• I did try the mac access-list extended you had suggested. Unfortunately, It doesn't work for me and the packets aren't get filtered out. – 0x90 Jun 28 '15 at 8:43
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    This works fine on my 2960-X when I tested. Perhaps you could include an actual capture of the packets in question? At this point I would have to say either they aren't arriving on the port you believe they are or the MAC you provided isn't accurate. – YLearn Jun 28 '15 at 13:38
  • The byte layout isn't sufficient? I am 100% sure it is correct. – 0x90 Jun 28 '15 at 13:52
  • If the information you provided was correct, the above would work. My testing showed this dropped all traffic with the source address (TCP, UDP, ICMP, etc). If it isn't working for you, something is off. The two most likely causes for this I provided in my last comment. – YLearn Jun 28 '15 at 14:06

I used mac address-table static in order to drop the packets with the 8877.6655.4433 MAC address.

Apparently working with static address table entries is more robust way of doing such things.

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    So, that command statically configures a mapping of a MAC address to a particular interface / port. How does that prevent or drop frames from getting to port 2? ...are you sending them to a black hole, e.g. port 3, by statically mapping 8877... to port 3? – Ron Royston Jun 29 '15 at 17:01
  • yes .... Assuming not all the ports are in use – 0x90 Jun 29 '15 at 17:09
  • I have to agree with Ron, this sounds like a poor workaround and not an ideal solution. Also, based on this, while you keep claiming that this MAC address is the SA, this would only work if it were the DA as the MAC address table is only concerned with the DA and not the SA for forwarding decisions (obviously it uses the SA for learning). – YLearn Jun 29 '15 at 17:49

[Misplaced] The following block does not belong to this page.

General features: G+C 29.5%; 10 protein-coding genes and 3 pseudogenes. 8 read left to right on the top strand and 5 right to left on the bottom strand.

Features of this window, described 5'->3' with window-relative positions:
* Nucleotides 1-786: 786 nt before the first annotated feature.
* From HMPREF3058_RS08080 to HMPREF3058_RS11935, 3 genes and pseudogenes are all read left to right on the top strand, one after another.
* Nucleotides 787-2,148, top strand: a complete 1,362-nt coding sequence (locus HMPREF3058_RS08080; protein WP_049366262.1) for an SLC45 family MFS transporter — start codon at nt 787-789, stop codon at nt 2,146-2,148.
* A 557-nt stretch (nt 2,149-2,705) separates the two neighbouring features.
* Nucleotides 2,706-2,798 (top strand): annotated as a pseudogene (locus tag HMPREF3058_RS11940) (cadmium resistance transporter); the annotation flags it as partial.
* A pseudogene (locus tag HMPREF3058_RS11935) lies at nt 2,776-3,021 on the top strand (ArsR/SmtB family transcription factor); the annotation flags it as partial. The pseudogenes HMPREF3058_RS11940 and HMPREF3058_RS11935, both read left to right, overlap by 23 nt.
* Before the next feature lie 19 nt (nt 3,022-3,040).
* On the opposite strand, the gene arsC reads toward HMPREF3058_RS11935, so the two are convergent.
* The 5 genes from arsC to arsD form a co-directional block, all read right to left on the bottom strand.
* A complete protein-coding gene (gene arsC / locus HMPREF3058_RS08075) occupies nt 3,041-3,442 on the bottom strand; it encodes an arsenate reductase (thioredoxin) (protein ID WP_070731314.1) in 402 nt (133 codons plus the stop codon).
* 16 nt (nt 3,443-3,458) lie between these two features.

• This is a bandaid and less than ideal. Can you run additional commands on your switch to see where these frames are flowing to? I'm inclined to believe YLearn's comment is more than likely the case you're facing. – Ryan Foley Jun 30 '15 at 17:44
Switch# configure terminal
Switch(config)# mac access-list extended maclist1
Switch(config-ext-macl)# deny 8877.6655.4433 any
Switch(config-ext-macl)# deny any 8877.6655.4433
Switch(config-ext-macl)# permit any any
Switch(config-ext-macl)# end
Switch(config)# interface gigabitethernet1/0/1
Switch(config-if)# mac access-group mac1 out
Switch(config)# interface gigabitethernet1/0/2
Switch(config-if)# mac access-group mac1 out
Switch(config-if)# end